"Map of the Sites of the Indian Tribes of North America When First Known to the Europeans about 1600 A.D. along the Atlantic and about 1800 A.D. on the Pacific", Gallatin, Albert
Subject: North America
Period: 1848 (dated)
Publication: Transactions of the American Ethnological Society. Vol. II.
Color: Hand Color
16 x 14.5 inches
40.6 x 36.8 cm
This important folding map by Gallatin was noted by Wheat, Cohen, and Howes as the best map of the West of its time. It shows the California explorations by Jedidiah Strong Smith, with many place names and notes, and calls the Great Basin the Sandy Desert. In addition to expanding knowledge about the extent and distribution of Indian tribes of North America, Gallatin's map (often referred to as the second Gallatin) clearly reflects the influence of J. C. Fremont's explorations, with geographical references made to Pyramid Lake, The Great Interior Basin or California Deserts, South Pass, and Fremont Peak. Jedediah S. Smith's routes across California are still shown by dashed lines, but are not named. The Southwest, California and the Northwest are shown as being populated by numerous named Indian tribes with boundaries delineated, but the areas are left uncolored. Gallatin updated this map to include the important observations of Horacio Hale, ethnologist for the Wilkes' Exploring Expedition, for tribes of the Pacific Northwest, and other observations from the Emory and Albert government explorations of the Southwest. Revisions to the ranges of the northern Great Plains tribes are also made with expansion of the Sioux and contraction of the Blackfeet, plus the addition of Arrapahoes and reinstatement of the Pawnees. Some of the revisions were made with a stamp, instead printing with the lithographic plate. Furthermore, within the major groups, many tribal names are added for the first time. Wheat devotes two text pages to this map, principally quoting from Gallatin. The map is clean and bright with strong original hand coloring and dark impression. Short binding trim tear, otherwise fine. (A)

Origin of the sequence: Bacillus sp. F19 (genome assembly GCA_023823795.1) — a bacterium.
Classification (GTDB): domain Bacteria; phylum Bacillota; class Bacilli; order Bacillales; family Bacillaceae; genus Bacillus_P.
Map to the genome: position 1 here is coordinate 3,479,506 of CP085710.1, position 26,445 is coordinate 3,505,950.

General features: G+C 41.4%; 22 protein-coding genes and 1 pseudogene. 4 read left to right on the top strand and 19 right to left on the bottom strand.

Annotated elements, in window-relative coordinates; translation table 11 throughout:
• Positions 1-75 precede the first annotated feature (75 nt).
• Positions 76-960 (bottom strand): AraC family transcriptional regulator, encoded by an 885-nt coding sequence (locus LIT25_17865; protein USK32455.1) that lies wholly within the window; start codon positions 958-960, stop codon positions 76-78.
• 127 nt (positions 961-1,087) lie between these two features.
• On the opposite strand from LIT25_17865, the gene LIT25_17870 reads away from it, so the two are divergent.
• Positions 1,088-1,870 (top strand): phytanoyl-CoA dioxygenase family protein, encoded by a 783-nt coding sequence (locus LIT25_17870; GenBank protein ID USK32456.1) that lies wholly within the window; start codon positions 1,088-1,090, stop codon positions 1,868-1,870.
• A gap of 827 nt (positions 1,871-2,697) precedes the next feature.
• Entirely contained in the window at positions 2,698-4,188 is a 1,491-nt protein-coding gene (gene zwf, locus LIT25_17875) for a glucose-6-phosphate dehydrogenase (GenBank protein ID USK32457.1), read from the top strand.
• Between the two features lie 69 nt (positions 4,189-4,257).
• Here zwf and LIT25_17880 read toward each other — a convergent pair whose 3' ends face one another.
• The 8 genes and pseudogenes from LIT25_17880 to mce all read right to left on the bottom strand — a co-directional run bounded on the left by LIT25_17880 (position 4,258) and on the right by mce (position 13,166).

Gallatin was born in Geneva, Switzerland in 1761. After graduating from the University of Geneva he immigrated to Boston in 1780 and served in the Revolutionary Army. He later served as Secretary of the Treasury under Presidents Jefferson and James Madison. He held numerous official positions including as commissioner to the Treaty of Ghent, as the United States Envoy Extraordinary and Minister Plenipotentiary to France, the Minister Plenipotentiary to Great Britain, and president of the National Bank of New York. He died in Astoria, N.Y. in 1849.
This important and historically significant map is bound in as the frontis to the original "Transactions of the American Ethnological Society, Vol. II", New York: Bartlett and Welford, 1848. First edition, octavo, clxxxviii, 298, 151 pp. illustrated with 5 folding maps (including Gallatin's large color map) and numerous in-text figures. Rebound in half brown leather and pebbled plum-colored boards with gilt spine titles, four raised bands, and tan floral endpapers. The other maps include "Map of the Valleys of the Rio Grande and Rio Gila," by E. G. Squier (A+); "Fortified Hill, Butler County, Ohio" (A+); "Map of a Section of Twelve Miles of the Scioto Valley, with its Ancient Monuments" (A+); and "Ethnographical Map of Oregon from Hale's Ethnology" (B+).
References: Wheat (TMW) #417.
Complete with all illustrations and maps. Binding exhibiting wear at the extremities and some splitting to leather along the front hinge. Binding otherwise appears to be tight. Old bookplate on front pastedown "Library of the Supreme Council, 33rd S. J., USA" and small ink stamp on title page and bottom margin of page xxxiii. Light occasional foxing to text pages and plates. Maps are graded in text. A few stray pencil notes are found on the title page. Overall, a very good copy of a very scarce report and map.